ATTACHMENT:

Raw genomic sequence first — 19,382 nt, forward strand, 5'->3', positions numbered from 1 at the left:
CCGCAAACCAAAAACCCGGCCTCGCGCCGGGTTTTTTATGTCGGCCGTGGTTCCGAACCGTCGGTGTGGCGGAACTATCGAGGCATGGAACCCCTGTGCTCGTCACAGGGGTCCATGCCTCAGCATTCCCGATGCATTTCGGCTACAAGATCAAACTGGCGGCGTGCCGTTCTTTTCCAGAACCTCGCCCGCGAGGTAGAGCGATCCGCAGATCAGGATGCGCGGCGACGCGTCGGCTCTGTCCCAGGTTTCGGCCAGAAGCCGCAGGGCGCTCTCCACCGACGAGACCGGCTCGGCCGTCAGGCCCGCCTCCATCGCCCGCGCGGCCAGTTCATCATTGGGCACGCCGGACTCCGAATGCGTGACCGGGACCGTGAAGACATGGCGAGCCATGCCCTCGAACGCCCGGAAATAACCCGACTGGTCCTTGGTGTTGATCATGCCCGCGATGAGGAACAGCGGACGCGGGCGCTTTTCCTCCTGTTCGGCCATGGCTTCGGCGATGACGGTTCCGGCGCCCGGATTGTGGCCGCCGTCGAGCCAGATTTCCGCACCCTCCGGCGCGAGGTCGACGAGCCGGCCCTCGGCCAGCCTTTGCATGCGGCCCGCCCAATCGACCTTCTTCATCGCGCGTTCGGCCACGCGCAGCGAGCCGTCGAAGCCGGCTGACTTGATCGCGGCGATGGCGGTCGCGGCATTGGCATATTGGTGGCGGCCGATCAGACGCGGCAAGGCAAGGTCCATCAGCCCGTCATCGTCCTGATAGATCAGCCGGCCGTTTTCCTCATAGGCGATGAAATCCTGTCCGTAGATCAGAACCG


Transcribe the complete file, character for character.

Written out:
Raw genomic sequence first — 19,382 nt, forward strand, 5'->3', positions numbered from 1 at the left:
CCGCAAACCAAAAACCCGGCCTCGCGCCGGGTTTTTTATGTCGGCCGTGGTTCCGAACCGTCGGTGTGGCGGAACTATCGAGGCATGGAACCCCTGTGCTCGTCACAGGGGTCCATGCCTCAGCATTCCCGATGCATTTCGGCTACAAGATCAAACTGGCGGCGTGCCGTTCTTTTCCAGAACCTCGCCCGCGAGGTAGAGCGATCCGCAGATCAGGATGCGCGGCGACGCGTCGGCTCTGTCCCAGGTTTCGGCCAGAAGCCGCAGGGCGCTCTCCACCGACGAGACCGGCTCGGCCGTCAGGCCCGCCTCCATCGCCCGCGCGGCCAGTTCATCATTGGGCACGCCGGACTCCGAATGCGTGACCGGGACCGTGAAGACATGGCGAGCCATGCCCTCGAACGCCCGGAAATAACCCGACTGGTCCTTGGTGTTGATCATGCCCGCGATGAGGAACAGCGGACGCGGGCGCTTTTCCTCCTGTTCGGCCATGGCTTCGGCGATGACGGTTCCGGCGCCCGGATTGTGGCCGCCGTCGAGCCAGATTTCCGCACCCTCCGGCGCGAGGTCGACGAGCCGGCCCTCGGCCAGCCTTTGCATGCGGCCCGCCCAATCGACCTTCTTCATCGCGCGTTCGGCCACGCGCAGCGAGCCGTCGAAGCCGGCTGACTTGATCGCGGCGATGGCGGTCGCGGCATTGGCATATTGGTGGCGGCCGATCAGACGCGGCAAGGCAAGGTCCATCAGCCCGTCATCGTCCTGATAGATCAGCCGGCCGTTTTCCTCATAGGCGATGAAATCCTGTCCGTAGATCAGAACCG